2020 was a tumultuous year for virtually everyone and everything, and the 340B Program was no exception. As we outlined in previous articles, many drug manufacturers have decided that the Health Resources and Services Administration’s Office of Pharmacy Affairs (“HRSA OPA”) guidance on contract pharmacy arrangements is no longer binding. Accordingly, many drug manufacturers have curtailed selling 340B-priced drugs based on contract pharmacy encounters, causing a significant disruption in operations and loss in revenue for all types of 340B covered entities. Finally, in keeping with the “roller coaster” nature of the year, the Department of Health and Human Services (“HHS”), the agency that generally oversees HRSA OPA, issued an Advisory Opinion on December 30, 2020 stating the law requires manufacturers offer 340B pricing on appropriate drugs dispensed by contract pharmacies.
While we addressed recent wins for 340B covered entities concerning manufacturer transparency in a previous article, Merck Sharpe & Dohme Corp. (“Merck” or “Manufacturer”) now appears to seek its own access to 340B covered entity data in a different fashion.
Specifically, over the past few weeks, Merck has sent letters to numerous 340B covered entities substantially in the form below seeking access to all contract pharmacy claims data for its products. The Manufacturer letter requests that the covered entity “share 340B Program contract pharmacy claims data for [its] products” so the Manufacturer may “use this data to match against rebate claims it receives to ensure it isn’t paying duplicate Medicaid discounts and duplicate discounts on Medicare Part D and commercial utilization through [its] contracts with commercial payers[.]” This would involve the 340B covered entity uploading the requested data every two weeks via a dedicated portal. Continue Reading
On April 24, 2020, the Centers for Medicare and Medicaid Services (CMS) finalized and published a survey intended to capture the actual amounts paid by 340B covered entities (excluding critical access hospitals) for 340B drugs. CMS then intends to use the data collected from the survey to adjust the Medicare Part B reimbursement rate for 340B drugs purchased by certain covered entities. This survey is an offshoot of the ongoing litigation surrounding the Medicare Part B payment reductions that CMS imposed on 340B drugs for certain 340B covered entities, and reflects a continued effort by CMS to reduce Medicare Part B reimbursement despite recent judicial setbacks. We discussed these payment reductions and the ongoing litigation in a prior article.
As the COVID-19 crisis continues to unfold, the Health Resources & Services Administration Office of Pharmacy Affairs (HRSA OPA) has taken unprecedented steps to provide 340B Program participants with additional flexibility to help meet surging patient demand. At the highest level, HRSA OPA acknowledges that “this public health emergency may warrant additional flexibilities, especially to affected 340B covered entities.” Continue Reading
On January 10, 2020, the Government Accountability Office (GAO) released a report which “found weaknesses in the Health Resources and Services Administration’s (HRSA) oversight [of the 340B Program] that may result in some hospitals receiving discounts for which they are not eligible.” The GAO report primarily focused on the extent to which HRSA is monitoring and reviewing nongovernmental hospitals’ contracts with state or local governments. These contracts, required by statute as a condition of participation in the 340B Program, must be between the nongovernmental hospital and a unit of state or local government, and must indicate that the hospital will provide health care services to low-income individuals not eligible for Medicaid or Medicare.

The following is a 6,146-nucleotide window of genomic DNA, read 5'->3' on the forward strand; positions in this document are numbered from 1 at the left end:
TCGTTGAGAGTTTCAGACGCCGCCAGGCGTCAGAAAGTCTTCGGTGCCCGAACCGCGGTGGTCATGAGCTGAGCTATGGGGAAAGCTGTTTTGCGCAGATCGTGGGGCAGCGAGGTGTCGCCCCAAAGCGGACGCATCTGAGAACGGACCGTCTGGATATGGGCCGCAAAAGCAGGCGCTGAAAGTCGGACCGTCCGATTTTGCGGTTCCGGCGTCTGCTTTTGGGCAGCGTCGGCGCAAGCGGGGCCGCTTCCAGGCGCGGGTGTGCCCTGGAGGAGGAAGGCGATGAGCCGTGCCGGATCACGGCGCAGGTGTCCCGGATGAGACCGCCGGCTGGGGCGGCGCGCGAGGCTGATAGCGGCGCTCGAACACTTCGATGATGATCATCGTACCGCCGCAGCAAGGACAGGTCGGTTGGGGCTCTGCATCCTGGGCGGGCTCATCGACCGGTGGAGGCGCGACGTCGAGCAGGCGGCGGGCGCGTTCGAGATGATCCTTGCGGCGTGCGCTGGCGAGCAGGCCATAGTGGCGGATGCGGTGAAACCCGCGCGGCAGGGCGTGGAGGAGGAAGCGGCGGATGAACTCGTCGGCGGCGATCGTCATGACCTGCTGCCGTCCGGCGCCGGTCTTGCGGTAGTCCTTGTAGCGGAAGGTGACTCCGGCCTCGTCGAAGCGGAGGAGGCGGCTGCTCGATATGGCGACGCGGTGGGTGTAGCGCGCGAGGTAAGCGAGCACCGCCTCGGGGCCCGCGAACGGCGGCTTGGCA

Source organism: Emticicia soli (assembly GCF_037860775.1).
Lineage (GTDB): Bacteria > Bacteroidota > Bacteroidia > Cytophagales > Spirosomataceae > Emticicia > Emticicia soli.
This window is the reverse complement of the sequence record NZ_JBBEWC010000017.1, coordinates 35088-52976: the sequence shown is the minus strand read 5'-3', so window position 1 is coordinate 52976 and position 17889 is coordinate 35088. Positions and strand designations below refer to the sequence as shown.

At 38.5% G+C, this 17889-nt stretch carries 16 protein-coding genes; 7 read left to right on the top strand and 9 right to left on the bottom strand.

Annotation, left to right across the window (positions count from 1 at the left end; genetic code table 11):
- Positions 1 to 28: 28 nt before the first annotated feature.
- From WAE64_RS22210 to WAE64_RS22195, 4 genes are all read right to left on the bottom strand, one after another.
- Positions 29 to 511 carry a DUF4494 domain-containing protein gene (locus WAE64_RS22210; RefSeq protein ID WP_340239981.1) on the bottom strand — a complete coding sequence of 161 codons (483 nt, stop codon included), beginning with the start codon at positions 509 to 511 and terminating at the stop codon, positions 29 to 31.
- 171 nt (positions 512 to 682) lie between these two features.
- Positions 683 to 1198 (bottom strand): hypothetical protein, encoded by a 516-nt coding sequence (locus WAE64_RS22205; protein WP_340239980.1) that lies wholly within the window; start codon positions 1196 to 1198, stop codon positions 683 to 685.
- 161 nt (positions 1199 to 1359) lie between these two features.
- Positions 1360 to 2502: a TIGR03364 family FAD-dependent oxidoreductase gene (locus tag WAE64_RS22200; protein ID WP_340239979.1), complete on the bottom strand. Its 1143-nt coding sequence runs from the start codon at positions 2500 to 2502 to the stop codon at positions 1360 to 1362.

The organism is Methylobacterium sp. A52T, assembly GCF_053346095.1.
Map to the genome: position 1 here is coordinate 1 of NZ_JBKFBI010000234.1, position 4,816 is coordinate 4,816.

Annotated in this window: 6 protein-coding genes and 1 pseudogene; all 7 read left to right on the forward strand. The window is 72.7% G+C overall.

While much attention has been paid to the ongoing litigation related to the ongoing 340B Medicare Part B payment reduction litigation (which is now pending before the US Court of Appeals for the DC Circuit), new legislation at the state level may also have a significant impact on covered entity reimbursement for 340B drugs.
The Centers for Medicare & Medicaid Services (CMS) “respectfully disagreed” with a recent federal district court’s “understanding of the scope of CMS’ adjustment authority” in making cuts to Medicare Part B reimbursement for drugs purchased through the 340B program, saying it plans to continue its 28.5 percent reduction in reimbursement while it pursues an appeal in federal court.
340B Medicare Part B Adjustment Litigation Update
In the latest development of the ongoing 340B Medicare Part B payment reduction controversy, US District Judge Rudolph Contreras again concluded that the Department of Health and Human Services (HHS) exceeded its statutory authority in implementing a reduced Medicare reimbursement rate for 340B Program drugs for 2019. In issuing the opinion, the court relied upon the same analysis it employed to declare the same 2018 reimbursement reductions unlawful. As such, the court has enjoined HHS’ proposed Medicare reimbursement reductions for both 2018 and 2019. Continue Reading
On March 11, 2019, the President delivered his proposed 2020 budget to Congress. While a President’s budget proposal is the beginning of a lengthy budget process, this proposed budget nonetheless keeps the 340B Program in the national focus and delineates the President’s position on desired 340B Program changes.
CVS Caremark has decided not to implement reimbursement reductions which may have had adverse effects on Covered Entities and their retail pharmacies (including contract pharmacies). This decision, coupled with the recent court decision invalidating certain aspects of the proposed Medicare Part B payment reductions for 340B drugs, provides some positive news for these Covered Entities after years of uncertainty over the future of the 340B Program.